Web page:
The goal of mediation is to reduce the economic and emotional costs of divorce by reaching an agreement that is fair to both parties.
Mediation is a process in which divorcing couples meet with a trained mediator to explore ways to resolve family disputes with a voluntary agreement. Mediators do not represent either party. They are neutral third parties who meet individually and jointly with parties in an effort to reach a negotiated settlement. The metropolitan Chicago family law attorneys who represent the parties may also be involved in the process if their involvement will assist in reaching an agreement.
Mediators work with the parties to fashion financial agreements that are tailored to their specific circumstances. They help parents with minor children develop parenting plans that focus on the best interests of their children. Parties to mediation are expected to participate in the process in good faith and to voluntarily provide each other the information needed to reach an equitable resolution.
Mediators at Schiller DuCanto & Fleck are family lawyers in the Chicago area who have been trained in dispute resolution skills. Schiller DuCanto & Fleck mediators have extensive experience in the field of family law and include several former family court judges. During the mediation process they help the parties identify issues and discuss ways to resolve them. Our trained and experienced mediators are also very effective in representing our clients as advocates who chose to mediate with an outside mediator to try to reach and find resolution of their case.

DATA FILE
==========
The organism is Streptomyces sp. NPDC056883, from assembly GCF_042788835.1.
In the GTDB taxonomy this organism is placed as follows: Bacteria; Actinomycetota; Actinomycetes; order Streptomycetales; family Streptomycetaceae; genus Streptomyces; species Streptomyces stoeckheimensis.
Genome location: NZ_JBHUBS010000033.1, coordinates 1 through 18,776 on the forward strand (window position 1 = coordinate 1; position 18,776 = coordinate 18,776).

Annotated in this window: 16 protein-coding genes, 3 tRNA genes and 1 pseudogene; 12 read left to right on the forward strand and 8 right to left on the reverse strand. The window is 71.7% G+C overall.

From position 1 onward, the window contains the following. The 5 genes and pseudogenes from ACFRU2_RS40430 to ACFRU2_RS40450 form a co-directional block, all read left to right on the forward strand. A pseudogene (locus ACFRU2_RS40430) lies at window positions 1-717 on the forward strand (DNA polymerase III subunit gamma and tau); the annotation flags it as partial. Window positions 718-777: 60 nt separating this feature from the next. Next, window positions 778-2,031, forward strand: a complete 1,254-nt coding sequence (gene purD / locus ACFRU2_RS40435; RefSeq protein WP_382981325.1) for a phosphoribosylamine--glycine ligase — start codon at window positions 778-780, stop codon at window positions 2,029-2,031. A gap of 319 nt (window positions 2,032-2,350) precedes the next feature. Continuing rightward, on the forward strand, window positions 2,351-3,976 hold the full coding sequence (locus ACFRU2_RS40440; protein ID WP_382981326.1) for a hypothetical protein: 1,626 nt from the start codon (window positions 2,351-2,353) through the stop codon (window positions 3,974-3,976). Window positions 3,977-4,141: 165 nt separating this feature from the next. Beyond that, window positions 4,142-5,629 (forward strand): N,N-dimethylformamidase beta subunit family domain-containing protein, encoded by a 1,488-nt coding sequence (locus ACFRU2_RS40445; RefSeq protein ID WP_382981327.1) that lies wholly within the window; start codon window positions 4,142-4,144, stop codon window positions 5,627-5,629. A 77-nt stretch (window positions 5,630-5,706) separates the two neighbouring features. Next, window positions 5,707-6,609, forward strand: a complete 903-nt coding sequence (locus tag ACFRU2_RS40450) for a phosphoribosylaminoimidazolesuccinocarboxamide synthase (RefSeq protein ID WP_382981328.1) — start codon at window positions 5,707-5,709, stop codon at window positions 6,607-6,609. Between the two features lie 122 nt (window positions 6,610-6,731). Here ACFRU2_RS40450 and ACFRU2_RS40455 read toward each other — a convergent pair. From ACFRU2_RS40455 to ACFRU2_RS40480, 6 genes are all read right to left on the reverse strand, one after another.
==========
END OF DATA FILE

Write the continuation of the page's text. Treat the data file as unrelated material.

The goal of mediation is to reduce the economic and emotional costs of divorce by reaching an agreement that is fair to both parties that also serves the best interests of the minor children in a divorcing family.
No matter how thorough the trial preparation and how skilled the Illinois divorce lawyer, at times a party in a high-stakes case is dissatisfied with the results and wants to appeal. Trial judges are not perfect and can make mistakes; at other times, one of the parties refuses to accept the trial court’s final decision.
The terms “Family Law,” “Matrimonial Law,” and “Divorce” are sometimes used interchangeably; however, they are different. Family Law is a broad category that is not necessarily dependent upon a marriage or civil unions.
Post-divorce disputes, commonly referred to as post-judgment or post-decree matters, include enforcement of divorce judgments and orders as well as modifications of those judgments.